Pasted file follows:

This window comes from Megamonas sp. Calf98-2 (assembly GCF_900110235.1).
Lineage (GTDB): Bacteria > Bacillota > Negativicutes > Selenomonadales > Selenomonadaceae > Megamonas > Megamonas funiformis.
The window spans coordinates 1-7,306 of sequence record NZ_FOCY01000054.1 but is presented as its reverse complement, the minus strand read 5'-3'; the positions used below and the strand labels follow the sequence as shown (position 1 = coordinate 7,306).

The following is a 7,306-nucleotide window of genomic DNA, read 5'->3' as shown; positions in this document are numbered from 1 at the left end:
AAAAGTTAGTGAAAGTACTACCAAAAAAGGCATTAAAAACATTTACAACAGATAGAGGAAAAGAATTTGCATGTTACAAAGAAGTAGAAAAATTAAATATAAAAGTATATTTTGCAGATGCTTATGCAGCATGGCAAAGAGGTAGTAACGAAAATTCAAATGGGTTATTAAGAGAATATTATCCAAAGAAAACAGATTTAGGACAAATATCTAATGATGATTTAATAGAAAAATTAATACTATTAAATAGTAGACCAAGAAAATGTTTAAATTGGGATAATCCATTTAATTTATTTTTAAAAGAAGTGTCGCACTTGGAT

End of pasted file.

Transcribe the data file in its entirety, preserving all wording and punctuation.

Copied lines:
This window comes from Megamonas sp. Calf98-2 (assembly GCF_900110235.1).
Lineage (GTDB): Bacteria > Bacillota > Negativicutes > Selenomonadales > Selenomonadaceae > Megamonas > Megamonas funiformis.
The window spans coordinates 1-7,306 of sequence record NZ_FOCY01000054.1 but is presented as its reverse complement, the minus strand read 5'-3'; the positions used below and the strand labels follow the sequence as shown (position 1 = coordinate 7,306).

The following is a 7,306-nucleotide window of genomic DNA, read 5'->3' as shown; positions in this document are numbered from 1 at the left end:
AAAAGTTAGTGAAAGTACTACCAAAAAAGGCATTAAAAACATTTACAACAGATAGAGGAAAAGAATTTGCATGTTACAAAGAAGTAGAAAAATTAAATATAAAAGTATATTTTGCAGATGCTTATGCAGCATGGCAAAGAGGTAGTAACGAAAATTCAAATGGGTTATTAAGAGAATATTATCCAAAGAAAACAGATTTAGGACAAATATCTAATGATGATTTAATAGAAAAATTAATACTATTAAATAGTAGACCAAGAAAATGTTTAAATTGGGATAATCCATTTAATTTATTTTTAAAAGAAGTGTCGCACTTGGAT